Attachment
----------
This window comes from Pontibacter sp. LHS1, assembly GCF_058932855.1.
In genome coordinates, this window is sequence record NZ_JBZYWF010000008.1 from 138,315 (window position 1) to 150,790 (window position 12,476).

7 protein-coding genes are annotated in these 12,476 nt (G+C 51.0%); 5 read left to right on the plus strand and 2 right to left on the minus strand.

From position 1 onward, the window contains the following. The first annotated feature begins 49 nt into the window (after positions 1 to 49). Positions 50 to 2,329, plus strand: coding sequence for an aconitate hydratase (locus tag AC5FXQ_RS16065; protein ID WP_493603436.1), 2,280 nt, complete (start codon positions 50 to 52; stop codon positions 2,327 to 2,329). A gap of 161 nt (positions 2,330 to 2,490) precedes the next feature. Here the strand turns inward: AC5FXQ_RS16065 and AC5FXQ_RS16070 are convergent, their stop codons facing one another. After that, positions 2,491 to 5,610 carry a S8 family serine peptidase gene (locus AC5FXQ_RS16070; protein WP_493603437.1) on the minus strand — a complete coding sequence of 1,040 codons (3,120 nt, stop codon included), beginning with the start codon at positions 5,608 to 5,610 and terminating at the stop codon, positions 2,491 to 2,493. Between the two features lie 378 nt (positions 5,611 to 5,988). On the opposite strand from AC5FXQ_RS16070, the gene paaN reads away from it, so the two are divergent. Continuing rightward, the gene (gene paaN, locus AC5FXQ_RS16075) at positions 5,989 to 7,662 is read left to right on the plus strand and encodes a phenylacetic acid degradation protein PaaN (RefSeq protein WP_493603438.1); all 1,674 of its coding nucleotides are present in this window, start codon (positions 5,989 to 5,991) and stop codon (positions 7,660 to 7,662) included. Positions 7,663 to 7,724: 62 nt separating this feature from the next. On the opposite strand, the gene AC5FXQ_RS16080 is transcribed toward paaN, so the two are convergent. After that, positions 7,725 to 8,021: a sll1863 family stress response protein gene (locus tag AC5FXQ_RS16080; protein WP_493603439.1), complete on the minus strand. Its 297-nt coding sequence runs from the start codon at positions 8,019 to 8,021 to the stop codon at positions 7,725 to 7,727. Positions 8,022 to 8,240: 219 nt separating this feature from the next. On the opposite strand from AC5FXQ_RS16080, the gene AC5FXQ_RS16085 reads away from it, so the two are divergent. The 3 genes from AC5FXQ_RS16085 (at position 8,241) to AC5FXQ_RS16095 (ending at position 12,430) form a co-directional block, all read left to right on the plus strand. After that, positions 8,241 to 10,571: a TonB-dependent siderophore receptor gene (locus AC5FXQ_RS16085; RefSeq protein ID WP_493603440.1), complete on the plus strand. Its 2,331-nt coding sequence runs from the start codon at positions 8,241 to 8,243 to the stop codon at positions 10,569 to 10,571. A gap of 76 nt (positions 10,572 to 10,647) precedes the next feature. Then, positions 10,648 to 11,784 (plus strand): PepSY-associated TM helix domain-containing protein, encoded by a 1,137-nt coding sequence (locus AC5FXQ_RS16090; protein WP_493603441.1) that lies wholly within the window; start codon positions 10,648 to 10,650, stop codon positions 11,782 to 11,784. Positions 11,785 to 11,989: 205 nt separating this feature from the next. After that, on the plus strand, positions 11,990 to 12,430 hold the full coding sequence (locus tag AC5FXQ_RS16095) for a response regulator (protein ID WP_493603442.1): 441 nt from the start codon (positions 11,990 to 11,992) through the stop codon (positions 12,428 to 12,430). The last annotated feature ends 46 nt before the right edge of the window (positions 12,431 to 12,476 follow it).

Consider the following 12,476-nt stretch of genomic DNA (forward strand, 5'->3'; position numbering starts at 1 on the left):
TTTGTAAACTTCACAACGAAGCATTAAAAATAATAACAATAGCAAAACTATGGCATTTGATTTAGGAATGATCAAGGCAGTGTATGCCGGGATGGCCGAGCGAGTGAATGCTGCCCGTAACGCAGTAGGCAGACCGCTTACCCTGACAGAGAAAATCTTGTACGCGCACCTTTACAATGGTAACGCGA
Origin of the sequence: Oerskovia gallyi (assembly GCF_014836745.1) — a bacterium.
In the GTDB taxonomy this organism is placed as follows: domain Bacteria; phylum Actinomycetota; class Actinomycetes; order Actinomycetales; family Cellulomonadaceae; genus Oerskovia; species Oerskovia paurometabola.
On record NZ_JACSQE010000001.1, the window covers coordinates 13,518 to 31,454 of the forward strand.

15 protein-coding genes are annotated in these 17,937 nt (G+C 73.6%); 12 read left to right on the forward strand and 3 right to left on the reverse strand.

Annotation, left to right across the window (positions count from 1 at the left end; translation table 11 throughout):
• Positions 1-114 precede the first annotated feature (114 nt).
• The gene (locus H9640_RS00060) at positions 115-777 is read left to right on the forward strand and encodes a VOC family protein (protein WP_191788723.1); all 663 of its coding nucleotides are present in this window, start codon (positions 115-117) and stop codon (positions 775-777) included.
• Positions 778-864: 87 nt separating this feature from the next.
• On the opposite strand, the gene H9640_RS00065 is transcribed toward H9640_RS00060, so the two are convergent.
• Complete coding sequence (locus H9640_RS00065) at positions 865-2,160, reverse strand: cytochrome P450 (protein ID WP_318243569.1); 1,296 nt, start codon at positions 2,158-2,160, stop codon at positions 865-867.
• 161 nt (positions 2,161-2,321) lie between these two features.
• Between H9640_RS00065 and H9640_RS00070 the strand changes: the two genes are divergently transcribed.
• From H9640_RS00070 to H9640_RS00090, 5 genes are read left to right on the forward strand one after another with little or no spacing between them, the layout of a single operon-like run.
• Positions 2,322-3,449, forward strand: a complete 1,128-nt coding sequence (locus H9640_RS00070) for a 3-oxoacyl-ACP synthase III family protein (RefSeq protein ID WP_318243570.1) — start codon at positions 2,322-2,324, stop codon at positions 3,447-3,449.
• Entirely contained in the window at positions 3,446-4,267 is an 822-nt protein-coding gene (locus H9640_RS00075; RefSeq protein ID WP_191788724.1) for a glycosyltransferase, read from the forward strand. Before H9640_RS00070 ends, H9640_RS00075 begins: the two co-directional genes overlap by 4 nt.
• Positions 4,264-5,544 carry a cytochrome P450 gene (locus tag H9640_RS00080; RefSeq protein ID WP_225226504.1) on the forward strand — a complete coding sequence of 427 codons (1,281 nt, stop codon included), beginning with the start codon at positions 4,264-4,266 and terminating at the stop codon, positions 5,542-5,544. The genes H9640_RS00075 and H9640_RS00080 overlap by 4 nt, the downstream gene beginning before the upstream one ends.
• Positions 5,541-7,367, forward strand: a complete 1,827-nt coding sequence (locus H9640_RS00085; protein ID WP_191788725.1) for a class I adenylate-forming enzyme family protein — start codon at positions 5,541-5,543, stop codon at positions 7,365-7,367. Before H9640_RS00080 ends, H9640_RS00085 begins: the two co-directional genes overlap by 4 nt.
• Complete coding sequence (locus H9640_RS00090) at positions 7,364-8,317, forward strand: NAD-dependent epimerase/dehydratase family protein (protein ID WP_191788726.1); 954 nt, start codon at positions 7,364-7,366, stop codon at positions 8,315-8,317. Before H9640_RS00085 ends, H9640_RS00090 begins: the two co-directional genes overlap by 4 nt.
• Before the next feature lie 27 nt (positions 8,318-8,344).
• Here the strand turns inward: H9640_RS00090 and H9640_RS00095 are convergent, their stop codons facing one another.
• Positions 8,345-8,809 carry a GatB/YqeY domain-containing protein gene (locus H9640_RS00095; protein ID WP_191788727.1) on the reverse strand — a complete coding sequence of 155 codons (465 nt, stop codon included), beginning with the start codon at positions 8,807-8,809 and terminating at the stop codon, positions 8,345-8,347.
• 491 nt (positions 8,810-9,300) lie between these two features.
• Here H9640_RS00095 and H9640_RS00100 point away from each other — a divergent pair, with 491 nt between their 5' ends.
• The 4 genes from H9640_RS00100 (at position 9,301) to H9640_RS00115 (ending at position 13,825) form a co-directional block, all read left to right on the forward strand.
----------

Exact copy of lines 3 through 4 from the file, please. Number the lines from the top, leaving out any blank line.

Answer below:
7 protein-coding genes are annotated in these 12,476 nt (G+C 51.0%); 5 read left to right on the plus strand and 2 right to left on the minus strand.

From position 1 onward, the window contains the following. The first annotated feature begins 49 nt into the window (after positions 1 to 49). Positions 50 to 2,329, plus strand: coding sequence for an aconitate hydratase (locus tag AC5FXQ_RS16065; protein ID WP_493603436.1), 2,280 nt, complete (start codon positions 50 to 52; stop codon positions 2,327 to 2,329). A gap of 161 nt (positions 2,330 to 2,490) precedes the next feature. Here the strand turns inward: AC5FXQ_RS16065 and AC5FXQ_RS16070 are convergent, their stop codons facing one another. After that, positions 2,491 to 5,610 carry a S8 family serine peptidase gene (locus AC5FXQ_RS16070; protein WP_493603437.1) on the minus strand — a complete coding sequence of 1,040 codons (3,120 nt, stop codon included), beginning with the start codon at positions 5,608 to 5,610 and terminating at the stop codon, positions 2,491 to 2,493. Between the two features lie 378 nt (positions 5,611 to 5,988). On the opposite strand from AC5FXQ_RS16070, the gene paaN reads away from it, so the two are divergent. Continuing rightward, the gene (gene paaN, locus AC5FXQ_RS16075) at positions 5,989 to 7,662 is read left to right on the plus strand and encodes a phenylacetic acid degradation protein PaaN (RefSeq protein WP_493603438.1); all 1,674 of its coding nucleotides are present in this window, start codon (positions 5,989 to 5,991) and stop codon (positions 7,660 to 7,662) included. Positions 7,663 to 7,724: 62 nt separating this feature from the next. On the opposite strand, the gene AC5FXQ_RS16080 is transcribed toward paaN, so the two are convergent. After that, positions 7,725 to 8,021: a sll1863 family stress response protein gene (locus tag AC5FXQ_RS16080; protein WP_493603439.1), complete on the minus strand. Its 297-nt coding sequence runs from the start codon at positions 8,019 to 8,021 to the stop codon at positions 7,725 to 7,727. Positions 8,022 to 8,240: 219 nt separating this feature from the next. On the opposite strand from AC5FXQ_RS16080, the gene AC5FXQ_RS16085 reads away from it, so the two are divergent. The 3 genes from AC5FXQ_RS16085 (at position 8,241) to AC5FXQ_RS16095 (ending at position 12,430) form a co-directional block, all read left to right on the plus strand. After that, positions 8,241 to 10,571: a TonB-dependent siderophore receptor gene (locus AC5FXQ_RS16085; RefSeq protein ID WP_493603440.1), complete on the plus strand. Its 2,331-nt coding sequence runs from the start codon at positions 8,241 to 8,243 to the stop codon at positions 10,569 to 10,571. A gap of 76 nt (positions 10,572 to 10,647) precedes the next feature. Then, positions 10,648 to 11,784 (plus strand): PepSY-associated TM helix domain-containing protein, encoded by a 1,137-nt coding sequence (locus AC5FXQ_RS16090; protein WP_493603441.1) that lies wholly within the window; start codon positions 10,648 to 10,650, stop codon positions 11,782 to 11,784. Positions 11,785 to 11,989: 205 nt separating this feature from the next. After that, on the plus strand, positions 11,990 to 12,430 hold the full coding sequence (locus tag AC5FXQ_RS16095) for a response regulator (protein ID WP_493603442.1): 441 nt from the start codon (positions 11,990 to 11,992) through the stop codon (positions 12,428 to 12,430). The last annotated feature ends 46 nt before the right edge of the window (positions 12,431 to 12,476 follow it).